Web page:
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Creators/Authors contains: "Yang, Yuguo"

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  1. Abstract

    Roots are essential to the diversity and functioning of plant communities, but trade‐offs in rooting strategies are still poorly understood.

    We evaluated existing frameworks of rooting strategy trade‐offs and tested their underlying assumptions, guided by the hypothesis that community‐level rooting strategies are best described by a combination of variation in organ‐level traits, plant‐level root:shoot allocation and symbiosis‐level mycorrhizal dependency. We tested this hypothesis using data on plant community structure, above‐ and below‐ground biomass, eight root traits including mycorrhizal colonisation and soil properties from an edaphic gradient driven by elevation and water availability in sandhills prairie, Nebraska, USA.

    We found multidimensional trade‐offs in rooting strategies represented by a two‐way productivity‐durability trade‐off axis (captured by root length density and root dry matter content) and a three‐way resource acquisition trade‐off between specific root length, root:shoot mass ratio and mycorrhizal dependence. Variation in rooting strategies was driven to similar extents by interspecific differences and intraspecific responses to soil properties.

    Organ‐level traits alone were insufficient to capture community‐level trade‐offs in rooting strategies across the edaphic gradient. Instead, trait variation encompassing organ, plant and symbiosis levels revealed that consideration of whole‐plant phenotypic integration is essential to defining multidimensional trade‐offs shaping the functional variation of root systems.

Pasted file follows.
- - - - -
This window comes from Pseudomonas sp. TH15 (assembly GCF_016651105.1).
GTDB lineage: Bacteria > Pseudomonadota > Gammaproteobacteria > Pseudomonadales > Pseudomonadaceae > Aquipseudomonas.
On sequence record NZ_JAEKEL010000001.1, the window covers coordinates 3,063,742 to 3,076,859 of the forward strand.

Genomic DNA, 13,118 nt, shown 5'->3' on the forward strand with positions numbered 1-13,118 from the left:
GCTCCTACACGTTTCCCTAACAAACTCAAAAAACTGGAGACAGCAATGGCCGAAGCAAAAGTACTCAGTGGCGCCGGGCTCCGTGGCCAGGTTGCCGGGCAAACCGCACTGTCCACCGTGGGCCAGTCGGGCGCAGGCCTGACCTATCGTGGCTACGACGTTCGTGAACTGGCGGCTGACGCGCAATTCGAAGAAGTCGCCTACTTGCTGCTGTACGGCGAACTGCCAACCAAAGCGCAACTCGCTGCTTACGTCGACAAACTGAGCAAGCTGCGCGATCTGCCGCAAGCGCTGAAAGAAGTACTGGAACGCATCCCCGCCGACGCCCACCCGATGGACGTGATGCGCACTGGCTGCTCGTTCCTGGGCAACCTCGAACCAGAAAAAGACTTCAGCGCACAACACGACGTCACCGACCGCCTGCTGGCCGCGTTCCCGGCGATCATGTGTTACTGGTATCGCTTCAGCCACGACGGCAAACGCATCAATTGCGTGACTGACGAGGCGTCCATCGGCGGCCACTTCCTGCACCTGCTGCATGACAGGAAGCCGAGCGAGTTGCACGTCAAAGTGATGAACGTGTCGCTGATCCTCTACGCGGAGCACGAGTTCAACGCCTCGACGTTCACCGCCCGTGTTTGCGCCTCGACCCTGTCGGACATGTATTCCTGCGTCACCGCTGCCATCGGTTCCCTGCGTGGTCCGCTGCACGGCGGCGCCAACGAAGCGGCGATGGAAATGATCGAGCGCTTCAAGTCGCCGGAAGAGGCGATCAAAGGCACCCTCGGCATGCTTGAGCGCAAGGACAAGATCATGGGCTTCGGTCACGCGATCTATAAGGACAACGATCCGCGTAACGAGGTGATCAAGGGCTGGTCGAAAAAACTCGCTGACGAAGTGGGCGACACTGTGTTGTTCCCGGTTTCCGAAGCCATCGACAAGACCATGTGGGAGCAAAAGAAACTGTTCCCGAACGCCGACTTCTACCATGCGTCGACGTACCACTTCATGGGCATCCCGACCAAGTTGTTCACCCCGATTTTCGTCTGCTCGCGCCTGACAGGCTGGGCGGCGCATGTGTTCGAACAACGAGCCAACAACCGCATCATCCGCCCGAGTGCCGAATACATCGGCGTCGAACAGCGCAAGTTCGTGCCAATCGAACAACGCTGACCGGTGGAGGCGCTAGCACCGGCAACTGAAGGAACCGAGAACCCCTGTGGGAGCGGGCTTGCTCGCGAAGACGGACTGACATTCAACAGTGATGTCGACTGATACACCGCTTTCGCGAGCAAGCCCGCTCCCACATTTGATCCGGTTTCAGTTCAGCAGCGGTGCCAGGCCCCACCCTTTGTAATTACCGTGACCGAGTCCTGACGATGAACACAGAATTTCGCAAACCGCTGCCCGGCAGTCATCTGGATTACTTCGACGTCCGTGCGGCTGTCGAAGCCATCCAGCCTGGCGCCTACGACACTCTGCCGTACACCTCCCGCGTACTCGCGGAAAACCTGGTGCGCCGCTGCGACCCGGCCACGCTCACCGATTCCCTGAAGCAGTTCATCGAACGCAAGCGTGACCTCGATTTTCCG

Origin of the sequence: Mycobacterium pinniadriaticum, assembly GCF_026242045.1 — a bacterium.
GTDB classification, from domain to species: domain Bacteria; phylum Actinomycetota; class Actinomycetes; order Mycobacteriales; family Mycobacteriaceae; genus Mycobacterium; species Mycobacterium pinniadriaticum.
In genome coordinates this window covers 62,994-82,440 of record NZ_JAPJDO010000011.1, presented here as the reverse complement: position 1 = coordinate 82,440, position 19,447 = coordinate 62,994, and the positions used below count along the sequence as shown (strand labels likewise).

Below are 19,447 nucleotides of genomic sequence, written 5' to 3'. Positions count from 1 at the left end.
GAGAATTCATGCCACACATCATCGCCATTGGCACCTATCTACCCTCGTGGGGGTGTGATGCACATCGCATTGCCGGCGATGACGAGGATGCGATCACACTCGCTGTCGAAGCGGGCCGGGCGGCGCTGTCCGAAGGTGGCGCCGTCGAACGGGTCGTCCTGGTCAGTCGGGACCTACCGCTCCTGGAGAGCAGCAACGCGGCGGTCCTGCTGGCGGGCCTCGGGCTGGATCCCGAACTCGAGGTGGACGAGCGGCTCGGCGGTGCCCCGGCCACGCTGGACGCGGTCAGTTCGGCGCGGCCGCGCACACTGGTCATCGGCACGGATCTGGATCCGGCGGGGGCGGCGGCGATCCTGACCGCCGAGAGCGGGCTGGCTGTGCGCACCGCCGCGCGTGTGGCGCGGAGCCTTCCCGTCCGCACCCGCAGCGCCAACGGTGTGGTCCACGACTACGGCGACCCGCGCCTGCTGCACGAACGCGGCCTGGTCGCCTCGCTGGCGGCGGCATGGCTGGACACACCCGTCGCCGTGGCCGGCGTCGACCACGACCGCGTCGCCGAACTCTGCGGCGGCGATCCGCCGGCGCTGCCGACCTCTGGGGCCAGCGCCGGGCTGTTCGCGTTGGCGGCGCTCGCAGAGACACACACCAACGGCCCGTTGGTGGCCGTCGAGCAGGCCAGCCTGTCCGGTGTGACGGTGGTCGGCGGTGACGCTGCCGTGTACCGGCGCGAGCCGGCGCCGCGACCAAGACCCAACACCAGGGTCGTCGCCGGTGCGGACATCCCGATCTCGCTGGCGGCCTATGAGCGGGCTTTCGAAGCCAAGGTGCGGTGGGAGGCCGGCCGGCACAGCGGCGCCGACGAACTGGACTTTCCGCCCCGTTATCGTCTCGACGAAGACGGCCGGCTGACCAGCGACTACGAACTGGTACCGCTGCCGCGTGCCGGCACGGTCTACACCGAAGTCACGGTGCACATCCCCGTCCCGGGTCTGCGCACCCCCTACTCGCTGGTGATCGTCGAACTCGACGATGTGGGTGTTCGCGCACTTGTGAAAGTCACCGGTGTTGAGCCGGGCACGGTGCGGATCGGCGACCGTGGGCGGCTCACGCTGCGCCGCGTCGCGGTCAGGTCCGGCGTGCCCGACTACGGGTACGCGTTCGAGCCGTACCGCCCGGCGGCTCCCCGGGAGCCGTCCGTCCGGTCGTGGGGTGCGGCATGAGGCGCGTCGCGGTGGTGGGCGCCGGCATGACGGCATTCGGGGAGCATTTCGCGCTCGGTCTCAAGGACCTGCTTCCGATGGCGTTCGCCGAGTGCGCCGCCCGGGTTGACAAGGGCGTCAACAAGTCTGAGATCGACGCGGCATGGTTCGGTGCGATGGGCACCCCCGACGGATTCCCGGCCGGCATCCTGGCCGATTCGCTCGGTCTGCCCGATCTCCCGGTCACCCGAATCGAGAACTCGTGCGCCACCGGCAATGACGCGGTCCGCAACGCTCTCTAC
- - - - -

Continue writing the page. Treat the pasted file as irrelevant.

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    Free, publicly-accessible full text available February 2, 2025
  2. Abstract

    Plant genotype is recognized to contribute to variations in microbial community structure in the rhizosphere, soil adherent to roots. However, the extent to which the viral community varies has remained poorly understood and has the potential to contribute to variation in soil microbial communities. Here we cultivated replicates of two Zea mays genotypes, parviglumis and B73, in a greenhouse and harvested the rhizobiome (rhizoplane and rhizosphere) to identify the abundance of cells and viruses as well as rhizobiome microbial and viral community using 16S rRNA gene amplicon sequencing and genome resolved metagenomics. Our results demonstrated that viruses exceeded microbial abundance in the rhizobiome of parviglumis and B73 with a significant variation in both the microbial and viral community between the two genotypes. Of the viral contigs identified only 4.5% (n = 7) of total viral contigs were shared between the two genotypes, demonstrating that plants even at the level of genotype can significantly alter the surrounding soil viral community. An auxiliary metabolic gene associated with glycoside hydrolase (GH5) degradation was identified in one viral metagenome-assembled genome (vOTU) identified in the B73 rhizobiome infecting Propionibacteriaceae (Actinobacteriota) further demonstrating the viral contribution in metabolic potential for carbohydrate degradation and carbon cycling in the rhizosphere. This variation demonstrates the potential of plant genotype to contribute to microbial and viral heterogeneity in soil systems and harbors genes capable of contributing to carbon cycling in the rhizosphere.

     
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